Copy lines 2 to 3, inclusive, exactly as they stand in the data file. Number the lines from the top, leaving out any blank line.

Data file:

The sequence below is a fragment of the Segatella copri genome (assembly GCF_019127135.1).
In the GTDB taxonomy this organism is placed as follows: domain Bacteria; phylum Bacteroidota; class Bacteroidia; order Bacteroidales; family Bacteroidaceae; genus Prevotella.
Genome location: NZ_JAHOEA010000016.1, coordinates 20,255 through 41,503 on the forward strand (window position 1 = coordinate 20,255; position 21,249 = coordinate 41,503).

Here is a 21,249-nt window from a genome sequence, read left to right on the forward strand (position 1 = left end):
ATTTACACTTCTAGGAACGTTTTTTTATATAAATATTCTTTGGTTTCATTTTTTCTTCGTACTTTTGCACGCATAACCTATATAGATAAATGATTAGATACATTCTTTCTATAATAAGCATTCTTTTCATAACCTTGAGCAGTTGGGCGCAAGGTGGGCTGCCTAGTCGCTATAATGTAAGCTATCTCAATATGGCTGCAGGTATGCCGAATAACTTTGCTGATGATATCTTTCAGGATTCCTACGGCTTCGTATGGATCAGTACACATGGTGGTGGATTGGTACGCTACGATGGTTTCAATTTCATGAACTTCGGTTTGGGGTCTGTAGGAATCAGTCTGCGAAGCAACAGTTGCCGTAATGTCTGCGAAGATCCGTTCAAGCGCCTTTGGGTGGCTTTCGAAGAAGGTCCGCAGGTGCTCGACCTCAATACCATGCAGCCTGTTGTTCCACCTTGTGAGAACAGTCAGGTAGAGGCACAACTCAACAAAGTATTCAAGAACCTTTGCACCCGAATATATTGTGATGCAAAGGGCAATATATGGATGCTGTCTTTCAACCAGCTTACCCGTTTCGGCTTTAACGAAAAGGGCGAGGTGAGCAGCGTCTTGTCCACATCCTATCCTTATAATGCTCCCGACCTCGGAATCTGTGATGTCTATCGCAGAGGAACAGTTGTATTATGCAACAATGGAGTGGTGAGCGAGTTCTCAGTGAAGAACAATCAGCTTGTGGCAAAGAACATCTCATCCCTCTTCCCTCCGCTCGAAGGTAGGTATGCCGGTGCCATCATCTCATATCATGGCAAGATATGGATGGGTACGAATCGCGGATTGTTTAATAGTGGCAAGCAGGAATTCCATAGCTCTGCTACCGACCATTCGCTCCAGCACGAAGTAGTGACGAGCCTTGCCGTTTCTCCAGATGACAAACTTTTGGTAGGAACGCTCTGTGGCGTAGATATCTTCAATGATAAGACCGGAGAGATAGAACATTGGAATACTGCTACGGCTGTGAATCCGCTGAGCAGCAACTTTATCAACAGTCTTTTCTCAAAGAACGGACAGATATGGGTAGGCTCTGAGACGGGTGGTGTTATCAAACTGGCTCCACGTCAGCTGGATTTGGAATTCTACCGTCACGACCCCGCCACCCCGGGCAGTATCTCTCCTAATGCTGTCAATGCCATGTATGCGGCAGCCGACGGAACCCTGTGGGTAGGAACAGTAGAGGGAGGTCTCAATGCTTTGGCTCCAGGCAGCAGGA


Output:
In the GTDB taxonomy this organism is placed as follows: domain Bacteria; phylum Bacteroidota; class Bacteroidia; order Bacteroidales; family Bacteroidaceae; genus Prevotella.
Genome location: NZ_JAHOEA010000016.1, coordinates 20,255 through 41,503 on the forward strand (window position 1 = coordinate 20,255; position 21,249 = coordinate 41,503).